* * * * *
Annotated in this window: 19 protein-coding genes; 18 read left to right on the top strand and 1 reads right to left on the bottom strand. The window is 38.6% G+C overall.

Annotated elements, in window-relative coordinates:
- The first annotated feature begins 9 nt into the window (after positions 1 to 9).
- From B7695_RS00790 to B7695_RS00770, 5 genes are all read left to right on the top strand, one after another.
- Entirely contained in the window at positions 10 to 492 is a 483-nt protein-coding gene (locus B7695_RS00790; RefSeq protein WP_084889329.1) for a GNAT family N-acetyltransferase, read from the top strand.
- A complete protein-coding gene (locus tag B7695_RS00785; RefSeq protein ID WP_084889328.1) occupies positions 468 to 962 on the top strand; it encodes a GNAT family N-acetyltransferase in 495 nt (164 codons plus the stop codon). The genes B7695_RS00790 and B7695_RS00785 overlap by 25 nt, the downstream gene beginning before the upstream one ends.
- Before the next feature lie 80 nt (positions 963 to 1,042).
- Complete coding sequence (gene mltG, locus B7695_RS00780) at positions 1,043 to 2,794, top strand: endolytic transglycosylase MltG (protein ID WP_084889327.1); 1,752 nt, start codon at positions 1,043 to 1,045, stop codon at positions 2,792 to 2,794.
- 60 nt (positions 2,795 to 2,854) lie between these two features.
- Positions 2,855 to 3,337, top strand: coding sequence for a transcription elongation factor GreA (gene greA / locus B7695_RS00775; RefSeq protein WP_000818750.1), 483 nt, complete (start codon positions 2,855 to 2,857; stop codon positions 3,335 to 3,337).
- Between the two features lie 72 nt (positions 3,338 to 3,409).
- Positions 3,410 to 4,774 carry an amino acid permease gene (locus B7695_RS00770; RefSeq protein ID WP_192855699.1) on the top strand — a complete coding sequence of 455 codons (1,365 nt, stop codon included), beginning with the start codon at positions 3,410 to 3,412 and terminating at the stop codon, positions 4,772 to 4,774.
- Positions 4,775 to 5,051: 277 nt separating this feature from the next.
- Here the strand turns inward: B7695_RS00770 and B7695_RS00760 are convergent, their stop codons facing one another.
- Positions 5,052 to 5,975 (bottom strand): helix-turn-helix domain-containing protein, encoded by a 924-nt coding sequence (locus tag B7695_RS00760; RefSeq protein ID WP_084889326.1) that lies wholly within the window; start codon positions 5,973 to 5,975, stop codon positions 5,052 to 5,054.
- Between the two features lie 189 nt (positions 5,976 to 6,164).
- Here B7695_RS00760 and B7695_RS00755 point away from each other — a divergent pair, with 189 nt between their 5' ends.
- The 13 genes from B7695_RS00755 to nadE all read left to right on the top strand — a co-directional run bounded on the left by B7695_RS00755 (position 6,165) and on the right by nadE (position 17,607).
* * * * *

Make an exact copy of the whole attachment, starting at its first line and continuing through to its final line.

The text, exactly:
Annotated in this window: 19 protein-coding genes; 18 read left to right on the top strand and 1 reads right to left on the bottom strand. The window is 38.6% G+C overall.

Annotated elements, in window-relative coordinates:
- The first annotated feature begins 9 nt into the window (after positions 1 to 9).
- From B7695_RS00790 to B7695_RS00770, 5 genes are all read left to right on the top strand, one after another.
- Entirely contained in the window at positions 10 to 492 is a 483-nt protein-coding gene (locus B7695_RS00790; RefSeq protein WP_084889329.1) for a GNAT family N-acetyltransferase, read from the top strand.
- A complete protein-coding gene (locus tag B7695_RS00785; RefSeq protein ID WP_084889328.1) occupies positions 468 to 962 on the top strand; it encodes a GNAT family N-acetyltransferase in 495 nt (164 codons plus the stop codon). The genes B7695_RS00790 and B7695_RS00785 overlap by 25 nt, the downstream gene beginning before the upstream one ends.
- Before the next feature lie 80 nt (positions 963 to 1,042).
- Complete coding sequence (gene mltG, locus B7695_RS00780) at positions 1,043 to 2,794, top strand: endolytic transglycosylase MltG (protein ID WP_084889327.1); 1,752 nt, start codon at positions 1,043 to 1,045, stop codon at positions 2,792 to 2,794.
- 60 nt (positions 2,795 to 2,854) lie between these two features.
- Positions 2,855 to 3,337, top strand: coding sequence for a transcription elongation factor GreA (gene greA / locus B7695_RS00775; RefSeq protein WP_000818750.1), 483 nt, complete (start codon positions 2,855 to 2,857; stop codon positions 3,335 to 3,337).
- Between the two features lie 72 nt (positions 3,338 to 3,409).
- Positions 3,410 to 4,774 carry an amino acid permease gene (locus B7695_RS00770; RefSeq protein ID WP_192855699.1) on the top strand — a complete coding sequence of 455 codons (1,365 nt, stop codon included), beginning with the start codon at positions 3,410 to 3,412 and terminating at the stop codon, positions 4,772 to 4,774.
- Positions 4,775 to 5,051: 277 nt separating this feature from the next.
- Here the strand turns inward: B7695_RS00770 and B7695_RS00760 are convergent, their stop codons facing one another.
- Positions 5,052 to 5,975 (bottom strand): helix-turn-helix domain-containing protein, encoded by a 924-nt coding sequence (locus tag B7695_RS00760; RefSeq protein ID WP_084889326.1) that lies wholly within the window; start codon positions 5,973 to 5,975, stop codon positions 5,052 to 5,054.
- Between the two features lie 189 nt (positions 5,976 to 6,164).
- Here B7695_RS00760 and B7695_RS00755 point away from each other — a divergent pair, with 189 nt between their 5' ends.
- The 13 genes from B7695_RS00755 to nadE all read left to right on the top strand — a co-directional run bounded on the left by B7695_RS00755 (position 6,165) and on the right by nadE (position 17,607).